Discipline: Biological Sciences
Subcategory: Cell and Molecular Biology
Andrew P. Lexington - Harris-Stowe State University
Co-Author(s): Jana Marcette, Harris-Stowe State University, St. Louis, MO
When maintaining C. elegans in a laboratory environment, sterilization can become strenuous. Due to some inevitable errors along with unavoidable environmental conditions, NGM nematode growth medium plates can become populated with unwanted fungus and bacteria from simply being exposed to the air for extended periods of time. This is particularly an issue within undergraduate laboratory research studies in a general classroom setting. This is because many individual experimenters in these settings are novices within sterile laboratory procedure. As a solution, the possibility of discovering a solution that deters the growth of fungus and bacteria without being fatal or disruptive to the C. elegans is the mission of this experiment. We, as students enrolled in Biology Survey Laboratory of Harris-Stowe State University will be following up these results with an exploration of the role of CAMSAP binding partners in this regeneration process. Student-centered pedagogy and engagement in research activities is associated with improved academics, science process skills and retention. A core component of new discovery based introductory laboratory classes is student engagement in faculty-based research. Students work in a collaborative-style biotechnology core research facility concurrently used by faculty and research students. The redesigned program provides the opportunity for students whose interest is peaked in required coursework to continue working closely with faculty as research students.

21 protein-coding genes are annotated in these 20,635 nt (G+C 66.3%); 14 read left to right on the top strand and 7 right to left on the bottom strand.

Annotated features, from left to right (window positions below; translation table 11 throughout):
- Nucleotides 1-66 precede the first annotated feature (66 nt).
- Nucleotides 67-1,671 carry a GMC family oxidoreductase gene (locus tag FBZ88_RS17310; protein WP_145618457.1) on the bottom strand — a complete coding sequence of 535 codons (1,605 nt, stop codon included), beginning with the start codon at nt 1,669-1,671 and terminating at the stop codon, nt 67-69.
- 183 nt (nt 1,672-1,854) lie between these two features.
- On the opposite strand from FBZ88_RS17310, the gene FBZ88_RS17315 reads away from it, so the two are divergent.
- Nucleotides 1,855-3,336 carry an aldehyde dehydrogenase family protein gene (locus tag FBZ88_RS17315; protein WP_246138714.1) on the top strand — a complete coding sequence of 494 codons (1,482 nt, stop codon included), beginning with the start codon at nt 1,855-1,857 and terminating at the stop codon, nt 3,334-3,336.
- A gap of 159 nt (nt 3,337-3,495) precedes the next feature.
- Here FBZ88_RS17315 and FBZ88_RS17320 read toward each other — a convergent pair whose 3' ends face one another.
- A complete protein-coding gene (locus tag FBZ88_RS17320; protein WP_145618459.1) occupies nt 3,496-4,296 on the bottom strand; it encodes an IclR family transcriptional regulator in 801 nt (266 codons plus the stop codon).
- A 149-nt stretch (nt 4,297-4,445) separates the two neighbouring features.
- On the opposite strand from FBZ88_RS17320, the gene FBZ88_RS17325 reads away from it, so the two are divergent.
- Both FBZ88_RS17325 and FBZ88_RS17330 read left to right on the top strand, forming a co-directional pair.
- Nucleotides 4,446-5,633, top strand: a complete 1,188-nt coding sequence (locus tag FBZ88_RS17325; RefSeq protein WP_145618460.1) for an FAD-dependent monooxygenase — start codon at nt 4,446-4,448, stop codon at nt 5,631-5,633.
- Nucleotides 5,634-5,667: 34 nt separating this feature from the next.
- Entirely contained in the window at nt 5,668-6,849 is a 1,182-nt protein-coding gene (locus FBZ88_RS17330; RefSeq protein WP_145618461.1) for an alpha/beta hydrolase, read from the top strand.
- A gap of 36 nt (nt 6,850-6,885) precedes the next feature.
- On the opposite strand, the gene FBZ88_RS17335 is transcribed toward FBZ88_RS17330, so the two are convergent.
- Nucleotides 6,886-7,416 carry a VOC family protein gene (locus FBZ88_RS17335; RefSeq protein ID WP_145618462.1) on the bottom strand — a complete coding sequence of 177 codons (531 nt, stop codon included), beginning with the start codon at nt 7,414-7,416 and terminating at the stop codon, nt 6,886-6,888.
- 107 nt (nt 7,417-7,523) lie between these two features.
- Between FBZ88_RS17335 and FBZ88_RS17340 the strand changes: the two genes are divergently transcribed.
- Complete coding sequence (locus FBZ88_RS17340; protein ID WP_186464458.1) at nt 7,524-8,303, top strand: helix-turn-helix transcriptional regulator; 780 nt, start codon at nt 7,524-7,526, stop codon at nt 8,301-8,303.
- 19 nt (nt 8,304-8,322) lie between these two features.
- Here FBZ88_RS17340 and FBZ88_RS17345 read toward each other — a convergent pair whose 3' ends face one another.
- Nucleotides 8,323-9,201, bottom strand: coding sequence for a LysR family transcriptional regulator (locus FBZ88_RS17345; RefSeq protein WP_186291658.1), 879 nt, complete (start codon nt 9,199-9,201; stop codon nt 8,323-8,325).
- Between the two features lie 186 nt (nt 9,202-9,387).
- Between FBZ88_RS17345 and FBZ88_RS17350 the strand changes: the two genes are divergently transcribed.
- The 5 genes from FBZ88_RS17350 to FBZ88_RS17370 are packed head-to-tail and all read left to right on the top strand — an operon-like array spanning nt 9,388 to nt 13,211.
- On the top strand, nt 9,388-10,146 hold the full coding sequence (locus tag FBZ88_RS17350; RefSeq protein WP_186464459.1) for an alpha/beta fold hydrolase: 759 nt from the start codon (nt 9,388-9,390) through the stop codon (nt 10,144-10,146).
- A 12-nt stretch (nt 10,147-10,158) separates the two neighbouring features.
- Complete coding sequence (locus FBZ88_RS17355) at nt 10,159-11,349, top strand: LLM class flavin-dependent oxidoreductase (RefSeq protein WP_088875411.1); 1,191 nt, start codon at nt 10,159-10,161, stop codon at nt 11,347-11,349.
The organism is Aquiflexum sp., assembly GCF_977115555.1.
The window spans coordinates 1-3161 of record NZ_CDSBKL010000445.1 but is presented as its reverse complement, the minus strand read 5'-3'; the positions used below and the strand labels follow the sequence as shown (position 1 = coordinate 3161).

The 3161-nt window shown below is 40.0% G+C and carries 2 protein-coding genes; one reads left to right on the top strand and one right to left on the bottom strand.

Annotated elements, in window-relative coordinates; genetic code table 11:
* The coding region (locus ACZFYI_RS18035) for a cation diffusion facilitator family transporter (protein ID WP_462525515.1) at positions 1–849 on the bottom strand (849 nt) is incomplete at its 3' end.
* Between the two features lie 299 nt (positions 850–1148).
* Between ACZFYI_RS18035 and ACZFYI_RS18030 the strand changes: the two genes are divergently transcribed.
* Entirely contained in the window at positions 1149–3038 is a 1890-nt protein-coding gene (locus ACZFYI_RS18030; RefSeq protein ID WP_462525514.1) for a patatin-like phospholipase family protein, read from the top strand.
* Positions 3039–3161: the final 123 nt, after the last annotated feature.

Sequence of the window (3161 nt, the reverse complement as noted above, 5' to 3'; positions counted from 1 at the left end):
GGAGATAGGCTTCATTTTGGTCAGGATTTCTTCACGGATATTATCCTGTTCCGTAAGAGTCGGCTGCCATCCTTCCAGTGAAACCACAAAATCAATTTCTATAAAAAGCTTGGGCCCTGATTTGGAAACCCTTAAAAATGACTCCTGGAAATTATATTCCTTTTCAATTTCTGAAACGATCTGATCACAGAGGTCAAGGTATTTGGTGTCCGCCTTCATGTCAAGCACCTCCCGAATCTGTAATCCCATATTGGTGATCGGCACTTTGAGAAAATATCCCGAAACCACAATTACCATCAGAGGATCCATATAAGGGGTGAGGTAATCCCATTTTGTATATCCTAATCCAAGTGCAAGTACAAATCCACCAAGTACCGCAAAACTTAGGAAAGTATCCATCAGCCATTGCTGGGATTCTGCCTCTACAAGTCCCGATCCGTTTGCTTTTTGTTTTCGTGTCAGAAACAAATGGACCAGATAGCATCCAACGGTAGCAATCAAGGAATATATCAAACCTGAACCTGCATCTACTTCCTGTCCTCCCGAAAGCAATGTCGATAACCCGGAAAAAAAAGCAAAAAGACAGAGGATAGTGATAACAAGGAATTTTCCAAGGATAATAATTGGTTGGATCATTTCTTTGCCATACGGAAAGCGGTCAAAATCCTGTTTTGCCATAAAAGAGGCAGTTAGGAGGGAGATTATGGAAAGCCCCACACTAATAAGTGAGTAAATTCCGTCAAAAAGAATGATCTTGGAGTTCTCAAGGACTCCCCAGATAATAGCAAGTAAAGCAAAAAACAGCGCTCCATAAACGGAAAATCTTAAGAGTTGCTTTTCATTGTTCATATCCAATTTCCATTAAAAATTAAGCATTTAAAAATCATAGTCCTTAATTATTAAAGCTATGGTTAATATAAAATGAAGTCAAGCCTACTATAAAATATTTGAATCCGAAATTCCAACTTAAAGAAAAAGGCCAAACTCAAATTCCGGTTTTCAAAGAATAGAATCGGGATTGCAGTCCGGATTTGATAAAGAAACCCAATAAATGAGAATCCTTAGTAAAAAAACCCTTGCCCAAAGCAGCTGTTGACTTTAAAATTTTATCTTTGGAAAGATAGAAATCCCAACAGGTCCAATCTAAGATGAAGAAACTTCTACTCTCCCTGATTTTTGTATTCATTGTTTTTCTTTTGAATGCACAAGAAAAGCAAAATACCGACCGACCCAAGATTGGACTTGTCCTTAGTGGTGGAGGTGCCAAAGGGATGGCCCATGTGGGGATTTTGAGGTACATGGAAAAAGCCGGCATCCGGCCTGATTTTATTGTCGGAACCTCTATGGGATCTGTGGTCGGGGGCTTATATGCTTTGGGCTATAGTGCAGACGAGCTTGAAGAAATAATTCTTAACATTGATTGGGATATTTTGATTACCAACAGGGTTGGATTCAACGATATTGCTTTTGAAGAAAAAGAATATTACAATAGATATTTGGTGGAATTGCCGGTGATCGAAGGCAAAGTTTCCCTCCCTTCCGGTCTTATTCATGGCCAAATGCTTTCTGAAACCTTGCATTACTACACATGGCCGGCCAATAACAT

Funder Acknowledgement(s): This work was supported by a National Science Foundation Targeted Infusion Grant (NSF ID: 1533545) awarded to Dr. Jana Marcette, Harris-Stowe State University.
Faculty Advisor: Jana Marcette, firstname.lastname@example.org
Role: The experiment design and experiment data collection process